However the key problem is that often, very often, most of these diagnostic tools, reports and flashing screens don’t actually provide the necessary information to make an educated diagnosis. The answer to the problem is simply not to be found in statspack, or in the v$ views or on the radio or in the weather report. 10 people can look at a statspack report and 10 different solutions can improve the database in 10 different ways but none of them may necessarily solve the specific database performance issue that’s causing stress to the business.

The actual issue is buried and hidden and drowned out in a sea of numbers, averages, statistics and people who are all predominately able to get their milk in a timely manner.

Not that a “saw” is a totally useless tool. Jonathan Lewis recently referenced a rather nice article by Connie Green on how a saw can be used effectively for slicing through some issues. The traffic report can be a useful source of information.

However, the Oracle marketing machine has certainly been promoting many of these “shiny saws” to the point where many see them as being the tools of choice, no matter the performance issue at hand. Oracle says they provide great, “useful” information so they must be really really useful in solving my performance issues. The answer to my problems has got to be in here somewhere right, if I just know where to look ?

The problem is not necessarily with the diagnostic tools themselves but in the manner in which they’re often used and attempted to be applied to specific issues. A saw is not particularly useful at driving in a nail. You need a hammer for that …

Back to my little story.

Kids, imagine if we had a camera on mum and saw exactly what she was doing for the entire time she was away getting the milk. We could actually see where all the time was spent, see exactly what happened in the 2 hours she was away. We can account for every moment and see exactly what happened during the 1 hour and 50 minutes of “lost” time.

Then we could see that in fact, the car worked fine, she took another route to the local shops bypassing the truck, got the milk at the counter straightaway. However, when she got back to the car she had a problem unlocking the car door as the key was quite bent and got to the point where she just couldn’t open the door.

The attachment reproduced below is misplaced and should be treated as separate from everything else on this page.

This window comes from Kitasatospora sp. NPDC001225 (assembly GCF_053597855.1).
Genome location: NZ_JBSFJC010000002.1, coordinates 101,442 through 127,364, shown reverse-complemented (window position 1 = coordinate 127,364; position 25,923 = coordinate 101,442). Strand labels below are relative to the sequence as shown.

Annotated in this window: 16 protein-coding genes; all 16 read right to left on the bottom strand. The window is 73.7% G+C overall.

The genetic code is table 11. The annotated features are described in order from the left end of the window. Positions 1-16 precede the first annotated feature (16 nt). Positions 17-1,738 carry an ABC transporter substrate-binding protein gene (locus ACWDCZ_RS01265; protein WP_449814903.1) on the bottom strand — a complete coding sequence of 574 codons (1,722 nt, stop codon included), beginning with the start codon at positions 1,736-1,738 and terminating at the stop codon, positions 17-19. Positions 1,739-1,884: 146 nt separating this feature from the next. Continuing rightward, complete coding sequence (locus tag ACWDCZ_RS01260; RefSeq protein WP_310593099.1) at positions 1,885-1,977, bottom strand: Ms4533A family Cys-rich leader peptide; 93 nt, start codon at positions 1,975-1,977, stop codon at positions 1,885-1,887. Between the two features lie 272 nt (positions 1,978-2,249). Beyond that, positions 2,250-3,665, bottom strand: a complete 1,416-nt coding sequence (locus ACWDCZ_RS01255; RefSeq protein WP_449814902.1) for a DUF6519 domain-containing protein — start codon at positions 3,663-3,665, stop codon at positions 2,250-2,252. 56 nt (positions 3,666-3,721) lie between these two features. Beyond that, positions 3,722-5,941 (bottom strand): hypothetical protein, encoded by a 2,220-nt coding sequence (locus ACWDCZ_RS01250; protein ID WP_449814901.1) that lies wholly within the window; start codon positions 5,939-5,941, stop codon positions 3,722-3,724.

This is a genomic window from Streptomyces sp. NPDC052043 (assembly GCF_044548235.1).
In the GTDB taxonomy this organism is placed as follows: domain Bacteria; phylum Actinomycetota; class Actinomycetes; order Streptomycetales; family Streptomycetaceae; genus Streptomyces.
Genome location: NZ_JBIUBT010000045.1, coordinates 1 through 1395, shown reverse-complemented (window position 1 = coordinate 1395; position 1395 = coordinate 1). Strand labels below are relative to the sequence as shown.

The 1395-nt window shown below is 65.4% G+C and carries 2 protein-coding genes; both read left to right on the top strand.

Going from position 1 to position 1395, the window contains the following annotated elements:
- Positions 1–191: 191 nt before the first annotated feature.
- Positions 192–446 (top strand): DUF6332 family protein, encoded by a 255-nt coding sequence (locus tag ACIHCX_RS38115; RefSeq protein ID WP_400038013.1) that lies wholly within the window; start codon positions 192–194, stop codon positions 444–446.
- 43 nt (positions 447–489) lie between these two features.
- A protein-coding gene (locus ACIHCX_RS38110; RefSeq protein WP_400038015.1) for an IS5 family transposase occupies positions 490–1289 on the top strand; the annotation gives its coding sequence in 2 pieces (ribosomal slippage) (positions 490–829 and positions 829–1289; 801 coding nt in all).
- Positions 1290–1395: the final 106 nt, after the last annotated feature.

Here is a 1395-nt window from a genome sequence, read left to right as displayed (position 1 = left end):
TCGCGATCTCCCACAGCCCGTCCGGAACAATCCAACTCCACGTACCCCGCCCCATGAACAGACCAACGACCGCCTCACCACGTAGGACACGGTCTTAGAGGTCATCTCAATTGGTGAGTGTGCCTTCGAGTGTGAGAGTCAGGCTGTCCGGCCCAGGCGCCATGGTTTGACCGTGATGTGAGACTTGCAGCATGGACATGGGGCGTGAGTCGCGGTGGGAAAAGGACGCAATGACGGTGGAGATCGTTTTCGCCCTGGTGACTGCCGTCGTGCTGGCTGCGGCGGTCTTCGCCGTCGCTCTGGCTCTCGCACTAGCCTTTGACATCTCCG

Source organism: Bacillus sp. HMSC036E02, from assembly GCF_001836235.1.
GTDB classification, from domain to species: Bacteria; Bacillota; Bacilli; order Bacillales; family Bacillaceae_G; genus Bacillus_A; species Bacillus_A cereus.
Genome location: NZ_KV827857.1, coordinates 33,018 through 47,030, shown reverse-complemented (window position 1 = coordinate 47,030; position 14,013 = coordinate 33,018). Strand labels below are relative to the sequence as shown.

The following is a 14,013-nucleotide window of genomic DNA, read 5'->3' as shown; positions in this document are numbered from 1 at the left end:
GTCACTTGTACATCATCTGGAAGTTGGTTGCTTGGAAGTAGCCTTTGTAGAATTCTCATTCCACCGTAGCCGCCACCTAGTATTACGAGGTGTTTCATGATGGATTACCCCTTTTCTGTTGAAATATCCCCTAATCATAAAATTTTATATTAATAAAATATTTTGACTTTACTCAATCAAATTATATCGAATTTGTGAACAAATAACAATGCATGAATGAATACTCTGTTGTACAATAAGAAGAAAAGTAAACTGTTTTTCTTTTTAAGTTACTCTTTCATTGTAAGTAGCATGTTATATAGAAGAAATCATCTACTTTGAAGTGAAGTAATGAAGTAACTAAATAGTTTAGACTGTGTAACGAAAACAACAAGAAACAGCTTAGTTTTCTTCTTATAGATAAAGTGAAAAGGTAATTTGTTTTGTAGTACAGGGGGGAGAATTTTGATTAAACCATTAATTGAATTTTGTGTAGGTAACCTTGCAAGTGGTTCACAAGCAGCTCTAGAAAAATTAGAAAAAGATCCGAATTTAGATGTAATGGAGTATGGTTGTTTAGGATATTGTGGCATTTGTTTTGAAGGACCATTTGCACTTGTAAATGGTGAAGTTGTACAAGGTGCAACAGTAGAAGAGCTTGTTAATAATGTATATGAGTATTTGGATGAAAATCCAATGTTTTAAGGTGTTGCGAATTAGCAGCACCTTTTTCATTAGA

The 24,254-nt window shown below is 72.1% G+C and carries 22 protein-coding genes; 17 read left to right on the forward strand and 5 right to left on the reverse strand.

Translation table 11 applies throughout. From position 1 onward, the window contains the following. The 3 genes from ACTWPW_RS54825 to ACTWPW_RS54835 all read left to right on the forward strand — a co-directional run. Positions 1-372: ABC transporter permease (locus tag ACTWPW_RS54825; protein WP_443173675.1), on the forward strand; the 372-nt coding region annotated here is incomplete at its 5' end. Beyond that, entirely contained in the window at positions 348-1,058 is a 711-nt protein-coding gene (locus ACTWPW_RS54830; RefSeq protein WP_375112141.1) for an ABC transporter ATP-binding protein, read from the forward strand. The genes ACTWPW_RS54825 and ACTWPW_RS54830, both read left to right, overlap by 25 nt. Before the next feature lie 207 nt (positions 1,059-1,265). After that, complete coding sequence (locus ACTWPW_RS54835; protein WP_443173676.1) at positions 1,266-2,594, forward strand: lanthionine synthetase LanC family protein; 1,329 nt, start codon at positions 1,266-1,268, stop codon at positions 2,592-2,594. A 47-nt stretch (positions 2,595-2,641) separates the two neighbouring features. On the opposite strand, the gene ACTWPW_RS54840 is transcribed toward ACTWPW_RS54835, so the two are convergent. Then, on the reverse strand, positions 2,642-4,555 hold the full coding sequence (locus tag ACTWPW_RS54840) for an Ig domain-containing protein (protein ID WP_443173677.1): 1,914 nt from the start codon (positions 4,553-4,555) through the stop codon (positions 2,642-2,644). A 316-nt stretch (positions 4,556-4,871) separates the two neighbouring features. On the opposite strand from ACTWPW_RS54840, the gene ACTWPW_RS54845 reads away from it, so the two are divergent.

In fact, out of the 2 hours, 1 hour and 50 minutes was spent frustratingly trying to open the car door.

So it was a “locking” problem all along 😉

No guesses. No assumptions. No ifs and maybes. We know exactly the root cause of the problem.

Therefore no wasted effort and time filling the car up with petrol, no need to drive the longer way around to miss that interchange, no need to demand she stop chatting at the shops (thank goodness), none of which if applied would have actually resolved the issue, none of which would have prevented the same problem from reoccurring again next time …

And that of course is the information Extended Tracing can provide. IMHO, if only this hammer were used more often, if this tool was considered more often to knock in that “protruding nail”, if people posted an extended trace file more frequently, then it would be a big step in the right general direction in correctly diagnosing problems.

Is a 10046 event, DBMS_SUPPORT, DBMS_MONITOR, etc. perfect ? No, of course not. Although there are constant improvements with most releases, it can be difficult to setup in some environments and configurations, it can be difficult to interpret and piece together, it can tell you what the issue might be without telling why, it may only tell you that the problem isn’t Oracle related (although that in itself can be useful), it requires the issue to generally be repeatable, it has overheads, etc. etc.

However, in most scenarios, when applied appropriately, it can provide the necessary information to diagnose the exact cause of performance issues. In most scenarios, it can take the guess work out of the equation and save time by driving one directly to the correct diagnosis, first time.

I’ll add this point in as well. Most people working on other software solutions trying to resolve performance issues, would faint with disbelief at the level of instrumentation available in Oracle. No it’s not perfect, but boy, things could be a lot lot worse.

My general recommendation is this. When you want to determine and diagnose the cause of specific or general database performance issues, consider extended tracing as the first tool within the toolkit. You want to know why the milk took so long, ensure you have a camera available and record what happens.

If you want to be on the lookout for low hanging fruit, if you want to have a global view of the general road conditions, of the weather, of the fuel left in the tank, and proactively see what areas in a database may benefit from some attention, then look at using “saws” such as Statspack, ADDM, etc.

IMHO, if the Oracle diagnostic tools were used more appropriately, if more people read Connie Green’s article, if more people investigated and applied the use of extended tracing, then I’m sure the perception of their usefulness would increase as well.

Meanwhile, I’m going to use a hammer to see if I can get this damn key straightened out …

BTW, the kids think I’m some kind of private investigator who follows and monitors people all day long so I guess I need to try again in explaining what it is I actually do …